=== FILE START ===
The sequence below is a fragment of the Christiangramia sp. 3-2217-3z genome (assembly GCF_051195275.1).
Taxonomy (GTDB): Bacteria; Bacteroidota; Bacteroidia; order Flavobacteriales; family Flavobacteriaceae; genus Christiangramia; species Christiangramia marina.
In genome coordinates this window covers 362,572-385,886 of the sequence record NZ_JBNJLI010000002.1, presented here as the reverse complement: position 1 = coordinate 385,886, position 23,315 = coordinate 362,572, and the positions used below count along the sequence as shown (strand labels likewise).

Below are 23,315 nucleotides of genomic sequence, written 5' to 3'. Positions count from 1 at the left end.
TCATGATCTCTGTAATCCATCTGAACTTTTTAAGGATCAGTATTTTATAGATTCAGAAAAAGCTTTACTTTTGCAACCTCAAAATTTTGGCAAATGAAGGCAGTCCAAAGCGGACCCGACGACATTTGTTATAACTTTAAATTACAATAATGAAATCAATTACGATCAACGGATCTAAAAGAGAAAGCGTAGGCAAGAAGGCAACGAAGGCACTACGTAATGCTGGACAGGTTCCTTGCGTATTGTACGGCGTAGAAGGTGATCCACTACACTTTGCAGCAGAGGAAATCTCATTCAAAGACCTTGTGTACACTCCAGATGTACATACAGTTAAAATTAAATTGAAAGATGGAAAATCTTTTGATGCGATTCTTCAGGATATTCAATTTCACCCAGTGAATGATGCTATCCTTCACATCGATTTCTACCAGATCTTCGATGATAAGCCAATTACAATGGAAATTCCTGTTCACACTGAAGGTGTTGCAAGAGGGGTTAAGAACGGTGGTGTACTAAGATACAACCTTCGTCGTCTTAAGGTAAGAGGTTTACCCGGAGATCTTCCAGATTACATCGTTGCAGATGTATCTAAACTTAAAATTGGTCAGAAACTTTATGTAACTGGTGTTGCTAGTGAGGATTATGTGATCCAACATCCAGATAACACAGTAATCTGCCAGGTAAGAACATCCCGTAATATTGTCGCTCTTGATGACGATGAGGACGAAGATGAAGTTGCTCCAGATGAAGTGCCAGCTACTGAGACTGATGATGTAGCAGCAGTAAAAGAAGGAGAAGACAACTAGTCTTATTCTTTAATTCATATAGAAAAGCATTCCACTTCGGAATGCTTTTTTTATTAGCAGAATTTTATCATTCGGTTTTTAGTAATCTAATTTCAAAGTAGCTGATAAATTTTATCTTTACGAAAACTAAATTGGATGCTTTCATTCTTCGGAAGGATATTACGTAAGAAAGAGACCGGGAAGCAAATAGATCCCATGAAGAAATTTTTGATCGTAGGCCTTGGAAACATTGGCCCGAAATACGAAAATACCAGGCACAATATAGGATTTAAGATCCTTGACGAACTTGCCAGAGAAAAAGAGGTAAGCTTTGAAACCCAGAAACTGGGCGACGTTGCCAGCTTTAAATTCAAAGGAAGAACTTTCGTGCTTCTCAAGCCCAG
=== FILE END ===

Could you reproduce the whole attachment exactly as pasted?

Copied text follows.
The sequence below is a fragment of the Christiangramia sp. 3-2217-3z genome (assembly GCF_051195275.1).
Taxonomy (GTDB): Bacteria; Bacteroidota; Bacteroidia; order Flavobacteriales; family Flavobacteriaceae; genus Christiangramia; species Christiangramia marina.
In genome coordinates this window covers 362,572-385,886 of the sequence record NZ_JBNJLI010000002.1, presented here as the reverse complement: position 1 = coordinate 385,886, position 23,315 = coordinate 362,572, and the positions used below count along the sequence as shown (strand labels likewise).

Below are 23,315 nucleotides of genomic sequence, written 5' to 3'. Positions count from 1 at the left end.
TCATGATCTCTGTAATCCATCTGAACTTTTTAAGGATCAGTATTTTATAGATTCAGAAAAAGCTTTACTTTTGCAACCTCAAAATTTTGGCAAATGAAGGCAGTCCAAAGCGGACCCGACGACATTTGTTATAACTTTAAATTACAATAATGAAATCAATTACGATCAACGGATCTAAAAGAGAAAGCGTAGGCAAGAAGGCAACGAAGGCACTACGTAATGCTGGACAGGTTCCTTGCGTATTGTACGGCGTAGAAGGTGATCCACTACACTTTGCAGCAGAGGAAATCTCATTCAAAGACCTTGTGTACACTCCAGATGTACATACAGTTAAAATTAAATTGAAAGATGGAAAATCTTTTGATGCGATTCTTCAGGATATTCAATTTCACCCAGTGAATGATGCTATCCTTCACATCGATTTCTACCAGATCTTCGATGATAAGCCAATTACAATGGAAATTCCTGTTCACACTGAAGGTGTTGCAAGAGGGGTTAAGAACGGTGGTGTACTAAGATACAACCTTCGTCGTCTTAAGGTAAGAGGTTTACCCGGAGATCTTCCAGATTACATCGTTGCAGATGTATCTAAACTTAAAATTGGTCAGAAACTTTATGTAACTGGTGTTGCTAGTGAGGATTATGTGATCCAACATCCAGATAACACAGTAATCTGCCAGGTAAGAACATCCCGTAATATTGTCGCTCTTGATGACGATGAGGACGAAGATGAAGTTGCTCCAGATGAAGTGCCAGCTACTGAGACTGATGATGTAGCAGCAGTAAAAGAAGGAGAAGACAACTAGTCTTATTCTTTAATTCATATAGAAAAGCATTCCACTTCGGAATGCTTTTTTTATTAGCAGAATTTTATCATTCGGTTTTTAGTAATCTAATTTCAAAGTAGCTGATAAATTTTATCTTTACGAAAACTAAATTGGATGCTTTCATTCTTCGGAAGGATATTACGTAAGAAAGAGACCGGGAAGCAAATAGATCCCATGAAGAAATTTTTGATCGTAGGCCTTGGAAACATTGGCCCGAAATACGAAAATACCAGGCACAATATAGGATTTAAGATCCTTGACGAACTTGCCAGAGAAAAAGAGGTAAGCTTTGAAACCCAGAAACTGGGCGACGTTGCCAGCTTTAAATTCAAAGGAAGAACTTTCGTGCTTCTCAAGCCCAG